Few Good Qualities


Describe three teacher characteristics/behaviors that support improved student achievement for all students and explain why.

Teaching Responsibly

While going through a interview process, somebody asked me the above question. It’s a good question and also a very important one.  Perceiving the challenges in the field of education today, I think, all educators need to think about this. Here’s my share and my opinion.

The teaching credential programs are designed to prepare and gear prospective teacher towards achieving maximum student learning. One might be going through Piaget’s philosophy or learning about one’s own biases or practicing validity / reliability of an assessment or exploring adolescent psychology. Everything is focused on one goal: “Improving student learning and achievement”. Apart from being knowledgeable about the above educational terms and issues, good teachers possess some basic characteristics that help them to attain the said ultimate goal.

Respect is a stepping-stone in building-up any relationship. It holds true for the relationship between a teacher and his pupils as well. One has to give the same respect that one wishes to receive from others. Greeting your students at the door on the first day of the school can be the first step in establishing this process. An atmosphere where people are respectable to each other helps in creating a work friendly and productive environment.

Positive attitude and outlook in life goes a long way in achieving one’s goals. I am a firm believer of the fact that we attract whatever we think. So, think positive and positive things will happen. I wish to nurture the same idea in my students as it helps to attain seemingly impossible feats. It also teaches to continue to work hard despite failures.

One of my University supervisors taught me the rule of three F’s. “Always be fair, firm and flexible.” Consistently following this rule during my student teaching, I was able to convey to my students that I was one of them; I am there with an objective to bring out the best in them. Consistency was the key in application of that rule. It worked magic during that time and I am sure it will be helpful in my up-and-coming teaching career.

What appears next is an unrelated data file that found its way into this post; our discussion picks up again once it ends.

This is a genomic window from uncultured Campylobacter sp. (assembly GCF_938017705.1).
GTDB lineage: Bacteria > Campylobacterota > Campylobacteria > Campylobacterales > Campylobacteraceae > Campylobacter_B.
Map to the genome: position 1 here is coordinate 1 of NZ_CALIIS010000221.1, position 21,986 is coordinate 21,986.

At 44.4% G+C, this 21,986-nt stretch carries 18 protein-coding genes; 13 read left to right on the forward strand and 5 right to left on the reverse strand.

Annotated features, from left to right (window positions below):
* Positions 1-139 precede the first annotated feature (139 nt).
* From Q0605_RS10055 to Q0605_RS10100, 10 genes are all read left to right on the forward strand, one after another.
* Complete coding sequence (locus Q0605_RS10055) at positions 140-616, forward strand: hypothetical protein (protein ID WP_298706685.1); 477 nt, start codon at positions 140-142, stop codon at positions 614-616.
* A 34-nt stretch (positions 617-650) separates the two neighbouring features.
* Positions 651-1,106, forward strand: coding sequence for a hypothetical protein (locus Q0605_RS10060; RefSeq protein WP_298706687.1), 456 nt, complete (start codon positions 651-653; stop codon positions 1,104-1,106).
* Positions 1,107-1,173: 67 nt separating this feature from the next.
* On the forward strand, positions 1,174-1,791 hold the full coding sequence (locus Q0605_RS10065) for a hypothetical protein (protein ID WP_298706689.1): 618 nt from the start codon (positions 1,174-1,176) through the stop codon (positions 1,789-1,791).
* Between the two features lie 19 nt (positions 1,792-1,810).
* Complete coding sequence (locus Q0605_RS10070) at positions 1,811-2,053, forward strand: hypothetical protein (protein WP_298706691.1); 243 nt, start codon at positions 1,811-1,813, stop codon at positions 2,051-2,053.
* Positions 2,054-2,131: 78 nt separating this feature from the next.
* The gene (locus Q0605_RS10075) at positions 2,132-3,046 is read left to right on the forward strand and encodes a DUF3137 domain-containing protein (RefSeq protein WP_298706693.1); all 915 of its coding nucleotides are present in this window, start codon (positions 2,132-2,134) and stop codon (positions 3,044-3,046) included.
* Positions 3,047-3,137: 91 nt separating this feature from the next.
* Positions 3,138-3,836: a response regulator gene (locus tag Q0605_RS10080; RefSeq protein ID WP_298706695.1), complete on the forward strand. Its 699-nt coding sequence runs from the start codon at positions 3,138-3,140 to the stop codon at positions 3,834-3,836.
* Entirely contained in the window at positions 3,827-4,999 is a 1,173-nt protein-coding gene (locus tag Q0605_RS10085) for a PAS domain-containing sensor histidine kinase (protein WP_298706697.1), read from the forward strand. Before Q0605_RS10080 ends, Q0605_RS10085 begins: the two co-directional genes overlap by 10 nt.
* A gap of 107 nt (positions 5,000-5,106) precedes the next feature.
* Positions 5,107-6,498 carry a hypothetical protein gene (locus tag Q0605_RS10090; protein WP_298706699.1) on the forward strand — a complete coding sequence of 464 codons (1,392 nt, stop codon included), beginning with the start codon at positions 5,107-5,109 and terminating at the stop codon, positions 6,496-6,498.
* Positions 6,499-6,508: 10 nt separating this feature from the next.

These are some of the important traits that I think a person should have in them if they are considering of being an educator. Modeling and practicing these qualities will help to improve student achievement, by letting students’ witness that the world is a good place to be. These plus few others qualities, which I will acquire with experience will assist me in my journey, from a good teacher to better and to being the best.

What’s that flavor?


List of Herbs With Their Commonly Used Names And Uses

My husband is an avid lover of food. The love for food is not constrained to eating only. He is passionate about cooking as well. He is an amazing chef, who spends time to think about the presentation too. I recently noticed a pattern in his cooking process.  He thinks about a dish, backwards.  First, he visualizes the food or the dish and then thinks about its taste. Very discreetly he will then think about each ingredient, their flavor and their aroma. He pays special attention to the usage of herbs. To prop up his strong conviction about herbs, he says time and again, “These little green leaves although used in small quantities play a crucial role in defining the tastes and looks of the dish.”

He prepared a list of herbs, which comes in handy in all his cooking endeavors. He wishes to share this with other food lovers too. So, here it is, just for you